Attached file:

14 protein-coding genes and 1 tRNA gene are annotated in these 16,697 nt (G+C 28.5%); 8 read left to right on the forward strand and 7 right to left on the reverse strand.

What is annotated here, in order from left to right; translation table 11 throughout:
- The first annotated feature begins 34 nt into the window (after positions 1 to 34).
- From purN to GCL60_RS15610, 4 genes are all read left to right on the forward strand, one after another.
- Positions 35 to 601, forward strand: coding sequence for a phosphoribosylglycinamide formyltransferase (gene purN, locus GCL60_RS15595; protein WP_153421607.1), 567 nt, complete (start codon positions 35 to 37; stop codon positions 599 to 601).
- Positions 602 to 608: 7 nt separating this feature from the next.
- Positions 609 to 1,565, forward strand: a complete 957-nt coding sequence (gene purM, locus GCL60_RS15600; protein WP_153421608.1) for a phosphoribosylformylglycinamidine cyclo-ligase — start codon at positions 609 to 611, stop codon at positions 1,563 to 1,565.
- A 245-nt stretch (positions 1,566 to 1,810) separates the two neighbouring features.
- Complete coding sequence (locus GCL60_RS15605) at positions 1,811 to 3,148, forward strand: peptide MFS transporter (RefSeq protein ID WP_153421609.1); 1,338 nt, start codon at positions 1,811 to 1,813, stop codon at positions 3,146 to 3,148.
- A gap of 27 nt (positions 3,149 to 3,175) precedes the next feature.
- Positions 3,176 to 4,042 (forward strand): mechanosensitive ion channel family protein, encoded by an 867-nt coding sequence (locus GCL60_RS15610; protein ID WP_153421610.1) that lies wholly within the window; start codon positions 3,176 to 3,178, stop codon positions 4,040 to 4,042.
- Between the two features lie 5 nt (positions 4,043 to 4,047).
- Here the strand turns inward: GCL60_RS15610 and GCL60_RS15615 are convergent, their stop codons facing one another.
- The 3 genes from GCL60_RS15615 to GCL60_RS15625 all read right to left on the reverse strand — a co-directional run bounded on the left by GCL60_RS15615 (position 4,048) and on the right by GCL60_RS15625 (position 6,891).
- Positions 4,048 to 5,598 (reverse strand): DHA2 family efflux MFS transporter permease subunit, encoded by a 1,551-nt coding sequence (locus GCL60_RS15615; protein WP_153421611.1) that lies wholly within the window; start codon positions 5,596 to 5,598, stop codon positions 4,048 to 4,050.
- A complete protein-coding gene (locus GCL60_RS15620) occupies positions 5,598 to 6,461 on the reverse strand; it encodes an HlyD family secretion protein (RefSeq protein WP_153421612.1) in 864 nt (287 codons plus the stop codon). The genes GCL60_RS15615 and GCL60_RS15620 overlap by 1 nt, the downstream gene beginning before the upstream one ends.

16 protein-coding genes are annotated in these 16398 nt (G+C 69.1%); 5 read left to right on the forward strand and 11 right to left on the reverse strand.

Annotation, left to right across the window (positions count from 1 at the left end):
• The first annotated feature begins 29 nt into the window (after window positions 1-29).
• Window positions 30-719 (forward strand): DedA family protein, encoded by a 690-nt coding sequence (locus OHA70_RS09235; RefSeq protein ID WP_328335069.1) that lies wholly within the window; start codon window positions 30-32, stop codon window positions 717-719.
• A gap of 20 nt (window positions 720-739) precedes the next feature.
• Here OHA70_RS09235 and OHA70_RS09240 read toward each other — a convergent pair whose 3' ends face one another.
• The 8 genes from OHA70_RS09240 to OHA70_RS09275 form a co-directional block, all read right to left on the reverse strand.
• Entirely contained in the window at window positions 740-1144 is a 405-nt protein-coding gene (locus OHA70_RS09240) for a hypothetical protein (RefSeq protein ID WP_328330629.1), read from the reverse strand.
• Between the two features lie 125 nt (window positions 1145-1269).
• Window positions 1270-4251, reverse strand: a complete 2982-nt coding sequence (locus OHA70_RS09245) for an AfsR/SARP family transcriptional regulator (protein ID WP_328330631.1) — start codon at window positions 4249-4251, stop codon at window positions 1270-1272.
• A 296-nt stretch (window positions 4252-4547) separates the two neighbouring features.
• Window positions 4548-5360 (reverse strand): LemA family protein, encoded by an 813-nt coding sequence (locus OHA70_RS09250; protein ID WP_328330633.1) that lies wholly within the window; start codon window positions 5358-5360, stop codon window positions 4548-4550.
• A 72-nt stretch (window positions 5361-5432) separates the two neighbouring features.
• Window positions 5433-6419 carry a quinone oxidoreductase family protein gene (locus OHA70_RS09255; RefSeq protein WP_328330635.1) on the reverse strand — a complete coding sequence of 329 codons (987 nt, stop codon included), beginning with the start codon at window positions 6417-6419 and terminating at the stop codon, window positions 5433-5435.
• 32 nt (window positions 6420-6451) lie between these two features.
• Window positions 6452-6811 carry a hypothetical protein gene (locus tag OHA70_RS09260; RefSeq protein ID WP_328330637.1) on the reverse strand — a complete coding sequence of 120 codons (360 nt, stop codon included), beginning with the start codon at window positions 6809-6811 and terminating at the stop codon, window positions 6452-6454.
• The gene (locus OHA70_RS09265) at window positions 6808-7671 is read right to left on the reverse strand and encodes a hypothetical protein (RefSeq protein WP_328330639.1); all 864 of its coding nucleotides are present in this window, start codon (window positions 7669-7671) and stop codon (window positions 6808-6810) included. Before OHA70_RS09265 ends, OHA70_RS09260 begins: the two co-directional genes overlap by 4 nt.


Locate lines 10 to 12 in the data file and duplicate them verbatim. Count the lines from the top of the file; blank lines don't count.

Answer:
- A gap of 27 nt (positions 3,149 to 3,175) precedes the next feature.
- Positions 3,176 to 4,042 (forward strand): mechanosensitive ion channel family protein, encoded by an 867-nt coding sequence (locus GCL60_RS15610; protein ID WP_153421610.1) that lies wholly within the window; start codon positions 3,176 to 3,178, stop codon positions 4,040 to 4,042.
- Between the two features lie 5 nt (positions 4,043 to 4,047).